— A 350-MW facility in the town of Rose in Wayne County.
— A 177-MW facility in the town of Mount Morris in Livingston County.
— A 94-MW facility in the town of Burns in Allegany County.
— A 90-MW facility in the town of Homer in Cortland County.
EDF has at least six other giant solar projects planned in other parts of the state.
Other companies that have multiple projects in the Article 10 regulatory queue include Invenergy, Avangrid Renewables, Equinor and EDP Renewables, among others.
Several of those companies also have wind projects pending.
Wind projects once dominated the Article 10 application queue, including 15 of the first 20 applications filed. But as they drew community opposition, the pattern began to shift from wind to solar. Nineteen of the 20 most recent applications have been for solar projects.
Companies would be eligible to shift both their wind and solar projects from the Article 10 process to the Article 23 process that Cuomo (right) hopes to sign into law later this year.
The new process would cover proposed energy plants of at least 10MW generated by solar, thermal, photovoltaics, land and offshore wind, hydroelectric, geothermal, tide and wave energy and fuel cells that don’t rely on fossil fuels.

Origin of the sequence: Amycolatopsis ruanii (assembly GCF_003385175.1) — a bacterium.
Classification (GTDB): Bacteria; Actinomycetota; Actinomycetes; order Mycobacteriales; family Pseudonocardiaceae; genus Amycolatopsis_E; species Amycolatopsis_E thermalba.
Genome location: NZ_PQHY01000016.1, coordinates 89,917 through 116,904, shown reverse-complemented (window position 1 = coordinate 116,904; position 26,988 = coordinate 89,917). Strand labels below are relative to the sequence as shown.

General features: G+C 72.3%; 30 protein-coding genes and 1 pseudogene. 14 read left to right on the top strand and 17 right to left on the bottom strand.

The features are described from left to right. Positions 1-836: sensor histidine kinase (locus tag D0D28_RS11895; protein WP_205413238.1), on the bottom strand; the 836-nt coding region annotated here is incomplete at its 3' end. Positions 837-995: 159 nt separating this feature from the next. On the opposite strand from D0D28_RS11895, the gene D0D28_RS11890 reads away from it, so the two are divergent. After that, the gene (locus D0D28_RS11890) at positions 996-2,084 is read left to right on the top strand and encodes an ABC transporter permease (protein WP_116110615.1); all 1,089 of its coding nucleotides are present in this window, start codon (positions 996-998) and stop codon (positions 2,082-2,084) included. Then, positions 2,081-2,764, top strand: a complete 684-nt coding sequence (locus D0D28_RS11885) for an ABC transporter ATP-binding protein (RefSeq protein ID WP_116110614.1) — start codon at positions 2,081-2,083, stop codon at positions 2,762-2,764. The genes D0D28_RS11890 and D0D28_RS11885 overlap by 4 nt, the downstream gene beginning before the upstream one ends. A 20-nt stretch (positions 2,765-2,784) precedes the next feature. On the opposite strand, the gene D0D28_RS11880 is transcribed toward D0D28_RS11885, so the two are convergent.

State regulators would give priority to projects located on brownfields, landfills and former commercial or industrial sites.
Cuomo’s legislation is part of his budget bill, which must be enacted by April 1.
In a detailed Feb. 24 analysis of the streamlined renewable energy permitting process, the law firm Hodgson Russ predicted the measure would be controversial.
“On the one hand, certain upstate communities and their representatives will no doubt criticize what they perceive as a reduction of their control over large energy projects proposed for their community,” the law firm’s analysis said. “On the other hand, renewable energy project developers and environmental groups will argue in support…”
The firm said it expected to see modifications to Cuomo’s original language in last minute legislative negotiations.
Several years ago, in legal battles over the proposed siting of natural gas wells in New York State, the issue of local authority versus state authority loomed large.
Eventually, the state’s highest court held that the state’s fracking law, which gave state regulators broad authority to grant well permits, did not preempt local zoning laws. Towns and counties can use local zoning law to ban heavy industry, including fracking. (Cuomo later banned high-volume fracking in the state.)
Communities will have a tougher time making a legal case against the proposed clean energy law, according to retired EarthJustice attorney Deborah Goldberg, who successfully argued the fracking cases on behalf of the Dryden and Middlefield communities.
The difference, she said, is that the state fracking law did not provide for local involvement, while the clean energy law has built in specific mechanisms for hearing local concerns.
“It is entirely possible that the clean energy statute will preempt local control, and I frankly think it’s likely to precisely because it has all of these provisions that provide for local control,” Goldberg said.